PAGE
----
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Re: -q error

David Ring writes:
 > Hello Tim,
 > When I go to the customize emacs group - the one that "finds a
 > suitable browser" - all I see is mention of Windows anc Cywin and DOS
 > - I got the emacspeak file from Debian Linux.

Not sure what your referring to here. To change the default web browser, you
need to do

M-x customize-group <ret> browse-url <ret>

which should bring up the customize buffer for customizing the browse-url
package. This is the package that controls what browser is selected when you
attempt to follow links etc. Of course, you won't be able to do this until you
fix your other problem. 

 > That also confuses me!
 > I went and found the emacspeak executable in /usr/bin/ or in
 > /usr/local/bin - I forget which and ran it by using ./emacspeak and I
 > still got the notice that I was using the -q option and thus could not
 > save any customization.

Yes, its that executable 'emacspeak', which is simply a shell wrapper script
that calls emacs and instructs it to load emacspeak as part of the command
arguments passed to emacs. This is just one way of running emacs and
emacspeak. It is a convenience script provided in the package, but it has the
unfortunate side-effect of preventing you from editing settings using
customize. How you start emacs and emacspeak is really down to personal taste.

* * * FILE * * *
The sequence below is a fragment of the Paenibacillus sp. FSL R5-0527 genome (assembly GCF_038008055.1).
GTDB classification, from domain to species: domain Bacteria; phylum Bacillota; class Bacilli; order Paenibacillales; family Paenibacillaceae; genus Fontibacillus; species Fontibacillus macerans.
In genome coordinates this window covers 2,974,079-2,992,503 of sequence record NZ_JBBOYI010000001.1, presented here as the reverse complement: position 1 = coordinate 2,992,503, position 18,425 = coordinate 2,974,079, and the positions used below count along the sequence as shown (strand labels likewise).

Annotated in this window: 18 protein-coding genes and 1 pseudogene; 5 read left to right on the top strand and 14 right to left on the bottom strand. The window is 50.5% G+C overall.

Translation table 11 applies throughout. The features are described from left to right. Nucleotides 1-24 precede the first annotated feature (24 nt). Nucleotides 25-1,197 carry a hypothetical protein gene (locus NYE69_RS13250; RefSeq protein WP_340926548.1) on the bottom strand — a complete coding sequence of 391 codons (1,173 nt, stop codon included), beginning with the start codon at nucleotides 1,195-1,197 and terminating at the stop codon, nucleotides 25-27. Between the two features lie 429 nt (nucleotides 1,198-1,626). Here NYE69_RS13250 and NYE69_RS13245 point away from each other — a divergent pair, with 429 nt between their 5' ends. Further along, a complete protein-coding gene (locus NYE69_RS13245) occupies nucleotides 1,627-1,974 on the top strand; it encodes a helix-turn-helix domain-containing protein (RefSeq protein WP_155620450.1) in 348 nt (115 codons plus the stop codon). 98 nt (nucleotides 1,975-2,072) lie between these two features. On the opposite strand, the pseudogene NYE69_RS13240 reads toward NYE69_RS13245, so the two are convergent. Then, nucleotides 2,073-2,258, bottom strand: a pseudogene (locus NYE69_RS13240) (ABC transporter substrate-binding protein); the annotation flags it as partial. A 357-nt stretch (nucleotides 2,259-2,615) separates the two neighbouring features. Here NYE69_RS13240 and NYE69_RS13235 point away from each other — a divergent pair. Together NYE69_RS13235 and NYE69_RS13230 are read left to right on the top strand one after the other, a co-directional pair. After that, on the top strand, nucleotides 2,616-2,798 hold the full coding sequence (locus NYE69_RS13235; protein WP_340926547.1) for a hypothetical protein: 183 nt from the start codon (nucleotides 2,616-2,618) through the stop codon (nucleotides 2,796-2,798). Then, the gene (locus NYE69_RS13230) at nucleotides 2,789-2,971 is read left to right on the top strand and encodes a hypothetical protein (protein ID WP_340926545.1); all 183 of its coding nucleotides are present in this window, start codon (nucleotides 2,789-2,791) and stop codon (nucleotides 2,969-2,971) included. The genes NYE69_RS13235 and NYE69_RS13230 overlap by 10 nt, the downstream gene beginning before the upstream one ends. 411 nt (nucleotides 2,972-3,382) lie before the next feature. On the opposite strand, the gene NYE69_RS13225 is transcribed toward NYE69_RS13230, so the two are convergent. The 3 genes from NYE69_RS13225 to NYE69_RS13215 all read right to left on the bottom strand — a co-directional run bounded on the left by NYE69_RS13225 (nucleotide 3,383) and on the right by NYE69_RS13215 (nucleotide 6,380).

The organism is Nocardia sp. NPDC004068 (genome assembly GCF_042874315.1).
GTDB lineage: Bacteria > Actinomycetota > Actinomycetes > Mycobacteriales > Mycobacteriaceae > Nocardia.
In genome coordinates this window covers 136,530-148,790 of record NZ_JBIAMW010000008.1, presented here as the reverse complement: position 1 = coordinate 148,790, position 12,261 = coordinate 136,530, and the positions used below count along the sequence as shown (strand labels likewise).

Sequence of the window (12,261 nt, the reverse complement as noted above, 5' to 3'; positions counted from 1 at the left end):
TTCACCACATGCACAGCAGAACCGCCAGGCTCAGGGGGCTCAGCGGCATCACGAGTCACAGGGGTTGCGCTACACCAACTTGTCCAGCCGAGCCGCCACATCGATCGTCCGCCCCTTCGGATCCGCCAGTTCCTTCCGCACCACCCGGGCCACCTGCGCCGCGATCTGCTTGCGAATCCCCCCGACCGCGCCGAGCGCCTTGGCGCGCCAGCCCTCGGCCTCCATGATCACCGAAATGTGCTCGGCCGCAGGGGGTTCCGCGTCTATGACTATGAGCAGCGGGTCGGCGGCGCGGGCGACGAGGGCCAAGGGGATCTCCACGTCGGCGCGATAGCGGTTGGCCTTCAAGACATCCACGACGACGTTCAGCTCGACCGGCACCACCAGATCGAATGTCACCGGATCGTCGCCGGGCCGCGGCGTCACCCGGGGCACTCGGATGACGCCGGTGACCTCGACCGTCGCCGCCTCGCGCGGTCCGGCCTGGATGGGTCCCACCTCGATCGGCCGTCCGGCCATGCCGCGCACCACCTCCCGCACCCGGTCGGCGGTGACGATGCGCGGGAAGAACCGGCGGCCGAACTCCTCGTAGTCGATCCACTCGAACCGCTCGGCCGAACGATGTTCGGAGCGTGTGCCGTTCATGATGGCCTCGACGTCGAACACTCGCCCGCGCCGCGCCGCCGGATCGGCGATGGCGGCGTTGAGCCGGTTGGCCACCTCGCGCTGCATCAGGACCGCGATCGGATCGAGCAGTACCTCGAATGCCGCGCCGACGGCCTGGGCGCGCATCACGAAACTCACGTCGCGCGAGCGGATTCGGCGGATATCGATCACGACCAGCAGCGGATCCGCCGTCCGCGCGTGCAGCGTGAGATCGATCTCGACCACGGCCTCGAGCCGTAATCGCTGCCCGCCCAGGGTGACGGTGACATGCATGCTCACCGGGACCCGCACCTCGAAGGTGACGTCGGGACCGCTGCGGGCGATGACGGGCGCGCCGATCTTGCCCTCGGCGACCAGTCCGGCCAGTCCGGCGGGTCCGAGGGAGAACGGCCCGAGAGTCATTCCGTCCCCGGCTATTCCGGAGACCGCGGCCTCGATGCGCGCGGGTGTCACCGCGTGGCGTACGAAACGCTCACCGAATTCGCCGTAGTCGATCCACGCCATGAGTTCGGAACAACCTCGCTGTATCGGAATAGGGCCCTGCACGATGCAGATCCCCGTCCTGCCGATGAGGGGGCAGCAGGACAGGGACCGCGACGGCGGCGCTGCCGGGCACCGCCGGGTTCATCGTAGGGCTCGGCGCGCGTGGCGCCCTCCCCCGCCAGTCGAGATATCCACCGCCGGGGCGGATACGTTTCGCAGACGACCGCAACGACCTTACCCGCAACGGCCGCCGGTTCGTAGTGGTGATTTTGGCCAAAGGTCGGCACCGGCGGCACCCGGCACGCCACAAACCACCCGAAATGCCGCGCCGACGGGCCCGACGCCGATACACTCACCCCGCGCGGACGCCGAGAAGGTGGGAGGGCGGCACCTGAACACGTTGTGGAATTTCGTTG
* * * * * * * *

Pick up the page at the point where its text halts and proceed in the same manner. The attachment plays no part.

I would not use the 'emacspeak' shell script. Instead, I use the elisp file I
sent in my previous post. This file is loaded by emacs when it starts. I do't
use any wrapper script. All I do is type emacs and the prompt and emacspeak is
loaded as part of the startup process because that file I included in my
previous post is in the load path and is executed when emacs starts. 

Assuming you have a working installation of emacspeak (i.e. compiled with
working speech server etc). The only thing that is required for emacs to use
emacspeak is for emacs to be able to find the emacspeak lisp files and to 
load emacspeak-setup.el. You can just put this information at the top of your
.emacs file and then just run emacs, or you can create a startup-lisp file
such as the example I sent before and put it in one of the site-start.d
directories as I outlined in the previous post. 

Personally, I think everyone is better off not using the packaged versions of
emacspeak. My apologies to package maintainers as this is not meant to reflect
negatively on the good work they do in making these packages. However, I think
the packages are unnecessary because emacspeak is very easy to install from
sources and because the package approach tends to result in users not really
getting to  udnerstand how it all fits together and can also result in
unfortunate side effects, such as the -q and customize problem.   With two
releases of emacspeak a year, the package versions also tend to fall behind. 

David, my advice is don't start emacspeak wiht any command called emacspeak or
emacspeak.sh or anything else. Read the docs and find out how to add what is
needed to .emacs or put it in a site-start file and then just run emacs from
the command line. While a bit more wowrk, you will understand how it fits
together a bit better and you will get past the -q problem, allowing you to
use customize to configure things.


Tim Cross

There are two types of people in IT - those who do not manage what they 
understand and those who do not understand what they manage.
Tim Cross

There are two types of people in IT - those who do not manage what they 
understand and those who do not understand what they manage.

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